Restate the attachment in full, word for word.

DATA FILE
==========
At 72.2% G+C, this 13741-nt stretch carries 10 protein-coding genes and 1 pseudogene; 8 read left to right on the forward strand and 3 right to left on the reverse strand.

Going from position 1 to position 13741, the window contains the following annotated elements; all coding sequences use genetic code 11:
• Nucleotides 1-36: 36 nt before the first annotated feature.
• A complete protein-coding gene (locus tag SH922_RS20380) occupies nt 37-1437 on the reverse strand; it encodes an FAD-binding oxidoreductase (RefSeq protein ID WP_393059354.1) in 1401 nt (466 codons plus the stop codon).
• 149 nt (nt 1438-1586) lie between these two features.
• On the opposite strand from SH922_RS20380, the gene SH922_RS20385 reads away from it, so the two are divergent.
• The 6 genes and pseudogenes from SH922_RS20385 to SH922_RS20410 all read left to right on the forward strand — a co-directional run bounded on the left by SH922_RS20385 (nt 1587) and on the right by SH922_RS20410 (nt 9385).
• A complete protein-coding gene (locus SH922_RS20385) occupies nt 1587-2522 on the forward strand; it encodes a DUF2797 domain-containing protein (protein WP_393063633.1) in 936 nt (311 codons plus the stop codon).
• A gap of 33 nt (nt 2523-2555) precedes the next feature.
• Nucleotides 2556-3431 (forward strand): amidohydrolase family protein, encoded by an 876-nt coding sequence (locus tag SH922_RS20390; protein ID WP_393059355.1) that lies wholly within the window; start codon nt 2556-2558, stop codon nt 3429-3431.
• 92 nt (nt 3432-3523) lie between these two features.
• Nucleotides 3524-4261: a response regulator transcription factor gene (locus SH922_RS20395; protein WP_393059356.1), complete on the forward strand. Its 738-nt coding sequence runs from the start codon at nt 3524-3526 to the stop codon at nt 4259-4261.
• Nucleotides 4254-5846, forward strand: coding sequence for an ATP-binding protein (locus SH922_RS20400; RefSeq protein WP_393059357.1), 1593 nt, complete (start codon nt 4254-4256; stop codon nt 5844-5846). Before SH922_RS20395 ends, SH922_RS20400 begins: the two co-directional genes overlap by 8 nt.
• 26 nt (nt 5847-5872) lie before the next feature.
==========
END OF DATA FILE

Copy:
At 72.2% G+C, this 13741-nt stretch carries 10 protein-coding genes and 1 pseudogene; 8 read left to right on the forward strand and 3 right to left on the reverse strand.

Going from position 1 to position 13741, the window contains the following annotated elements; all coding sequences use genetic code 11:
• Nucleotides 1-36: 36 nt before the first annotated feature.
• A complete protein-coding gene (locus tag SH922_RS20380) occupies nt 37-1437 on the reverse strand; it encodes an FAD-binding oxidoreductase (RefSeq protein ID WP_393059354.1) in 1401 nt (466 codons plus the stop codon).
• 149 nt (nt 1438-1586) lie between these two features.
• On the opposite strand from SH922_RS20380, the gene SH922_RS20385 reads away from it, so the two are divergent.
• The 6 genes and pseudogenes from SH922_RS20385 to SH922_RS20410 all read left to right on the forward strand — a co-directional run bounded on the left by SH922_RS20385 (nt 1587) and on the right by SH922_RS20410 (nt 9385).
• A complete protein-coding gene (locus SH922_RS20385) occupies nt 1587-2522 on the forward strand; it encodes a DUF2797 domain-containing protein (protein WP_393063633.1) in 936 nt (311 codons plus the stop codon).
• A gap of 33 nt (nt 2523-2555) precedes the next feature.
• Nucleotides 2556-3431 (forward strand): amidohydrolase family protein, encoded by an 876-nt coding sequence (locus tag SH922_RS20390; protein ID WP_393059355.1) that lies wholly within the window; start codon nt 2556-2558, stop codon nt 3429-3431.
• 92 nt (nt 3432-3523) lie between these two features.
• Nucleotides 3524-4261: a response regulator transcription factor gene (locus SH922_RS20395; protein WP_393059356.1), complete on the forward strand. Its 738-nt coding sequence runs from the start codon at nt 3524-3526 to the stop codon at nt 4259-4261.
• Nucleotides 4254-5846, forward strand: coding sequence for an ATP-binding protein (locus SH922_RS20400; RefSeq protein WP_393059357.1), 1593 nt, complete (start codon nt 4254-4256; stop codon nt 5844-5846). Before SH922_RS20395 ends, SH922_RS20400 begins: the two co-directional genes overlap by 8 nt.
• 26 nt (nt 5847-5872) lie before the next feature.